• Discarded fishing gear ('Ghost nets') and shark control nets which trap and drown marine mammals
  • Commercial hunting in international waters
  • Climate change threatens whales and dolphins by disrupting food chains that they depend upon

How you can help whales and dolphins...

  • Go slow for those below!! Coastal dolphins feed in shallow inshore waters, visiting Humpback whales bask on the surface of the water: slow your boat speed and keep a good lookout to avoid striking marine animals.
  • Report stranded or dead animals: call the marine Animal Stranding Hotline at RSPCA Qld 1300 ANIMAL (1300 264625)
  • Avoid disturbing whales and dolphins when boating: do not approach closer than 100m and do not touch them even if they approach you. Encourage others to be considerate when boating around whales and dolphins. Australian National Guidelines for Whale and Dolphin Watching 2005
  • Avoid littering the marine environment: pick up litter when you visit the beach, even if it isn’t yours!
  • Water quality begins at home (and at work...)! Remember that the chemicals you use will ultimately end up in the sea. Use environmentally friendly chemicals; avoid artificial herbicides and pesticides if you can. If you have to use harmful chemicals, follow the instructions on the label carefully and avoid uses that might let chemicals wash into drains or waterways.
  • Buy dolphin-friendly seafood products
  • Check your crab pots regularly: animals die when they become entangled in poorly designed or abandoned fishing gear
  • Support programs that promote whale and dolphin conservation

More information:

GBRMPA Responsible Reef Practices:

Around whales and dolphins




Fuel & oil

Motorised Water Sports

Wastewater and Sewage

Get involved: Report whale and dolphin sightings:

GBRMPA Sightings Page

Volunteer groups:

Whitsunday Catchment Landcare

Ecobarge Clean Seas

WWF: Whales and dolphins

GBRMPA Tropical Topics: Whales and dolphins

Australian Government: Whales and dolphins

GBRMPA Go Slow brochure

Marine Animal Stranding Hotline poster

Australian Government brochure: Harmful Marine Debris

Looking after protected species in Queensland: a guide for recreational fishers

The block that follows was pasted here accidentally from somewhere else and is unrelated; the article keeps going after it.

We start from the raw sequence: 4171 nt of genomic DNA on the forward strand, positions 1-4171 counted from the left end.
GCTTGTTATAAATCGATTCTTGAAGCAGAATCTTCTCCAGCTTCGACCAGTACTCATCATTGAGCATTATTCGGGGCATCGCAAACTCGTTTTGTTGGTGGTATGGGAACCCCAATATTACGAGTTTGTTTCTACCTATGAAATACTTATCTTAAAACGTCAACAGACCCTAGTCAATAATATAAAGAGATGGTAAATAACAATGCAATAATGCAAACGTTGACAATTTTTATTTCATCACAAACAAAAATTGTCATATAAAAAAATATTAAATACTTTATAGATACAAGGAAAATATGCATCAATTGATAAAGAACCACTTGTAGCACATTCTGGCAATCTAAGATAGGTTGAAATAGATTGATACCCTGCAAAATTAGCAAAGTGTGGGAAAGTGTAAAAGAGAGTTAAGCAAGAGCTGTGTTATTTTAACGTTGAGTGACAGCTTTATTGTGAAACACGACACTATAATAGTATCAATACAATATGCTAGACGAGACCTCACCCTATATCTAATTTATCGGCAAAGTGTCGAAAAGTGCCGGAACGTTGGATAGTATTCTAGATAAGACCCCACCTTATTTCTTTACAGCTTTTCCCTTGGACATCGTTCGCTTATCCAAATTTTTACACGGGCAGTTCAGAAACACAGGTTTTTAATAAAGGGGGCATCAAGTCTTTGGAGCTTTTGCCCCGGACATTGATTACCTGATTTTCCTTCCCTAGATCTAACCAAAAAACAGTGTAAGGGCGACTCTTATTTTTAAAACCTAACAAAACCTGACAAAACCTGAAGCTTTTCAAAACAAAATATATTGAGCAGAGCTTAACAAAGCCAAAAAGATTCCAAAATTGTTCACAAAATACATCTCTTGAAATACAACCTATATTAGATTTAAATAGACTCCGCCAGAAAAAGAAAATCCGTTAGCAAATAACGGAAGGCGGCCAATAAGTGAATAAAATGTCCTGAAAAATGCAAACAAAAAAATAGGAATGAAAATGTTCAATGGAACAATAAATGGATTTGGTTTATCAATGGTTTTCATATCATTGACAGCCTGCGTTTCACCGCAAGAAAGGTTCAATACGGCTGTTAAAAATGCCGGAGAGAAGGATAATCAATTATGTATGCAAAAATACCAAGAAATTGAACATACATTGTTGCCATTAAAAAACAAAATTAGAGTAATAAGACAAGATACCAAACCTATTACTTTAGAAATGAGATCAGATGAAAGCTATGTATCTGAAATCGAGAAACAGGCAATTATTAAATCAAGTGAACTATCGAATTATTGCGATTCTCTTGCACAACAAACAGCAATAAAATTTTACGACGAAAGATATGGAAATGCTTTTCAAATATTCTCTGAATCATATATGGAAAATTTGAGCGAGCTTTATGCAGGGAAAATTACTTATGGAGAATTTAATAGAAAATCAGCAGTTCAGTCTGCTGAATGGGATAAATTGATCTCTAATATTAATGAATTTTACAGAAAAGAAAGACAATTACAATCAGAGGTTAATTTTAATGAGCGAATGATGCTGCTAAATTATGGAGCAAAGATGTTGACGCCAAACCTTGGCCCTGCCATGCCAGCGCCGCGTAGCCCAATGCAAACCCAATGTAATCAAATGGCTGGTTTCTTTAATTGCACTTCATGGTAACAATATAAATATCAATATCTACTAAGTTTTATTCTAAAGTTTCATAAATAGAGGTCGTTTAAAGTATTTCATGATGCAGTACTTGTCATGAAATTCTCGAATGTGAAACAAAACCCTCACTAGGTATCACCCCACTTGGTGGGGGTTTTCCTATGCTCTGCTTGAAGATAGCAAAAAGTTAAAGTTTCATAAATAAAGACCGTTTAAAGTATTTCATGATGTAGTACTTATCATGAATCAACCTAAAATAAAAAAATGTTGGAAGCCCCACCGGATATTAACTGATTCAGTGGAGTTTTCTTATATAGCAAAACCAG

Looking after protected species in Queensland: a guide for commercial fishers

Coastal Dolphins:

WWF: A case for legal protection; Australian Snubfin dolphin and Indo-Pacific Humpback dolphin

Indo-Pacific Humpback dolphin

IUCN Redlist: Indo-Pacific Humpback dolphin

GBRMPA: Indo-Pacific Humpback dolphin and Australian Snubfin dolphin Vulnerability Assessment

Queensland Government: Indo-Pacific Humpback dolphin

Australian Government: Indo-Pacific Humpback dolphin

CMS: Indo-Pacific Humpback dolphin

WWF: Indo-Pacific Humpback dolphin

Helene Marsh: Indo-Pacific Humpback dolphin review 2004

Australian Snubfin dolphin

IUCN Redlist: Australian Snubfin dolphin

Queensland Government: Australian Snubfin dolphin

CMS: Australian Snubfin dolphin

WA Marine Parks: Australian Snubfin dolphin

James Cook University: Description of a new dolphin species the Australian Snubfin Dolphin

Australian Government: Australian Snubfin dolphin

WWF: Australian Snubfin dolphin Fact Sheet

The Wilderness Society: Australian Snubfin dolphin

Australian Geographic: Australian Snubfin dolphin may face extinction

Indo Pacific Bottlenose Dolphin

IUCN Redlist: Indo Pacific Bottlenose Dolphin

Society for marine mammalogy: Indo Pacific Bottlenose Dolphin

Southern Cross University: Indo-Pacific Bottlenose dolphins

Australian Government: Indo Pacific Bottlenose Dolphin Vulnerability Assessment

GBRMPA: Indo Pacific Bottlenose Dolphin

Common Bottlenose Dolphin

Australian Museum: Common Bottlenose dolphins

Southern Cross University: Common Bottlenose dolphins

IUCN Redlist: Common Bottlenose dolphin

Society for marine mammalogy: Common Bottlenose dolphin

Australian Government: Common Bottlenose dolphin

Pilot whales:

Pilot whales

IUCN Redlist: Short-finned Pilot whale

CMS: Short-finned Pilot whale

NOAA: Short-finned Pilot whale

Australian Government: Short-finned Pilot whale

Dwarf Minke Whales:

Reef CRC brochure: Dwarf Minke Whales

GBRMPA: Dwarf Minke Whales: A vulnerability Assessment

Australian Government: Dwarf Minke Whales

IUCN Redlist: Dwarf Minke whale

GBRMPA: Code of Practice for Dwarf Minke Whale Interactions

Humpback Whales:

Downloadable resources:

Australian Government brochure: Watching whales and dolphins safely

Australian Government brochure: The Humpback Whales of Eastern Australia

Queensland Government: Humpback whales


Australian Government: Humpback Whales

Australian Museum: Humpback Whales

Australian Antarctic Division: Humpback Whales

GBRMPA: Humpback Whales

Oceania Project: Humpback Whales

Society for marine mammalogy: Humpback whales

Queensland Government: White whales

University of Queensland: Cetacean Ecology and Acoustic Laboratory

Humpback whales spread songs across the Pacific

Identifying Humpbacks from tail photos

ABC Science: Humpback Whale breaks distance record

ABC Science: Humpback whales swim straight as an arrow

UQ News: Hour long songs woo females


Australian Government: Humpback Whale Recovery Plan

Queensland Government: Distribution and Abundance of Group V Humpback Whales

Conservation of Whales and Dolphins in Queensland